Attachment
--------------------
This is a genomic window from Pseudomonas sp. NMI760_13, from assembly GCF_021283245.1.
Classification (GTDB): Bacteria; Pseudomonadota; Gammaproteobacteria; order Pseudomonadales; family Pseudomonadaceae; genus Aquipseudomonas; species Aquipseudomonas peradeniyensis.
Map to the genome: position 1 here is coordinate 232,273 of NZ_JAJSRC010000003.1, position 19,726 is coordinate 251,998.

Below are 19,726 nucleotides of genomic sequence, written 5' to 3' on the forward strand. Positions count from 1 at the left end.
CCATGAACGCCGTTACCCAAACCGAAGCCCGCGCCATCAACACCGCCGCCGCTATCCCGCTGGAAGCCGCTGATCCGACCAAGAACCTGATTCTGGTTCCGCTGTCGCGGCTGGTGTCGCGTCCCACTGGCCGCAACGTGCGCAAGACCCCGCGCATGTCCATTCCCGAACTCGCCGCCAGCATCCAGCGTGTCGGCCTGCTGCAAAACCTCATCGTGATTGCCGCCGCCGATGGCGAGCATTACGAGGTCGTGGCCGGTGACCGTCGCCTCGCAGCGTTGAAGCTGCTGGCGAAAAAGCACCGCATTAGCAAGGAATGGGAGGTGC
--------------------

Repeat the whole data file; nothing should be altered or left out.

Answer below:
This is a genomic window from Pseudomonas sp. NMI760_13, from assembly GCF_021283245.1.
Classification (GTDB): Bacteria; Pseudomonadota; Gammaproteobacteria; order Pseudomonadales; family Pseudomonadaceae; genus Aquipseudomonas; species Aquipseudomonas peradeniyensis.
Map to the genome: position 1 here is coordinate 232,273 of NZ_JAJSRC010000003.1, position 19,726 is coordinate 251,998.

Below are 19,726 nucleotides of genomic sequence, written 5' to 3' on the forward strand. Positions count from 1 at the left end.
CCATGAACGCCGTTACCCAAACCGAAGCCCGCGCCATCAACACCGCCGCCGCTATCCCGCTGGAAGCCGCTGATCCGACCAAGAACCTGATTCTGGTTCCGCTGTCGCGGCTGGTGTCGCGTCCCACTGGCCGCAACGTGCGCAAGACCCCGCGCATGTCCATTCCCGAACTCGCCGCCAGCATCCAGCGTGTCGGCCTGCTGCAAAACCTCATCGTGATTGCCGCCGCCGATGGCGAGCATTACGAGGTCGTGGCCGGTGACCGTCGCCTCGCAGCGTTGAAGCTGCTGGCGAAAAAGCACCGCATTAGCAAGGAATGGGAGGTGC